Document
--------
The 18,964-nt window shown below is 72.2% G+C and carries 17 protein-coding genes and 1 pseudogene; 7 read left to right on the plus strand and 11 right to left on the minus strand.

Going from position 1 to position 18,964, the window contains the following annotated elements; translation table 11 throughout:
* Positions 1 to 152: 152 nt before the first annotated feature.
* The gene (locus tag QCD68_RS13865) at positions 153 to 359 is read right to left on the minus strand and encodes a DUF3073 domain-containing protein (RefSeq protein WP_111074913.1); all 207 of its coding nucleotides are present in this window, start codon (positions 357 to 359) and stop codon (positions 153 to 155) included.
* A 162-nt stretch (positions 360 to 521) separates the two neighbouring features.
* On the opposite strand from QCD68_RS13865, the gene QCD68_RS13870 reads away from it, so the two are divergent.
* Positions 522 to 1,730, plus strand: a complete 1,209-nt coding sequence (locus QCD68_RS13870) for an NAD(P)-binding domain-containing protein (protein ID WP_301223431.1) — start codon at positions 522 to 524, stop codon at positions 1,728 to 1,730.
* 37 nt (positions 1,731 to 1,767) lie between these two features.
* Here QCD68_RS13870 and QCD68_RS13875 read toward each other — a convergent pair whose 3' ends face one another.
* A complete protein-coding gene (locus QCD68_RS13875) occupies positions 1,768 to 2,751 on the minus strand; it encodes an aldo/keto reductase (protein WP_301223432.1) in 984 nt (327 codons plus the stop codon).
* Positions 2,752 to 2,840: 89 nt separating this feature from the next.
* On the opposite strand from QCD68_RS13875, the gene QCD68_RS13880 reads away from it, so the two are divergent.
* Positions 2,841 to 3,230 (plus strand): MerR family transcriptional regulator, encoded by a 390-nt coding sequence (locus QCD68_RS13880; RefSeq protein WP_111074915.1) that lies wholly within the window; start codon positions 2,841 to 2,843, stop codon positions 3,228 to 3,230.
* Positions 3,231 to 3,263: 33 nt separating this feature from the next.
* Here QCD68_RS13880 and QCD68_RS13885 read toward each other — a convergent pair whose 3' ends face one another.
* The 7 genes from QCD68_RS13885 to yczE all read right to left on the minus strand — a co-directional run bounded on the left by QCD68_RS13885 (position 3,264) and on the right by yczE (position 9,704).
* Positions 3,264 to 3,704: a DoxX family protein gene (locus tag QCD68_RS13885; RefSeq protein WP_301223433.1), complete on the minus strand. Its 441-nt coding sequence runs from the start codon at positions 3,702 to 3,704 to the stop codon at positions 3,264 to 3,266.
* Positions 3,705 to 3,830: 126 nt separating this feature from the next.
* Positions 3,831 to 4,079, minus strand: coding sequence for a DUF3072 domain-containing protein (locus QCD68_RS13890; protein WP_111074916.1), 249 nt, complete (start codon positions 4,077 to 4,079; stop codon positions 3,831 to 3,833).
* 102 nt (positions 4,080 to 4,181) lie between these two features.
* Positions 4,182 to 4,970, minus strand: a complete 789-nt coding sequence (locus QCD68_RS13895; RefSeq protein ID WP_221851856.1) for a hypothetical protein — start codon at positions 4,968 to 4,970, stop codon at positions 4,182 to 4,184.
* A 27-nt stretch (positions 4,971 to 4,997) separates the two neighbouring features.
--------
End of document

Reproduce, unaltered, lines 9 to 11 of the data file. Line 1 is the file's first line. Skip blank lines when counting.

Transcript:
* Here QCD68_RS13870 and QCD68_RS13875 read toward each other — a convergent pair whose 3' ends face one another.
* A complete protein-coding gene (locus QCD68_RS13875) occupies positions 1,768 to 2,751 on the minus strand; it encodes an aldo/keto reductase (protein WP_301223432.1) in 984 nt (327 codons plus the stop codon).
* Positions 2,752 to 2,840: 89 nt separating this feature from the next.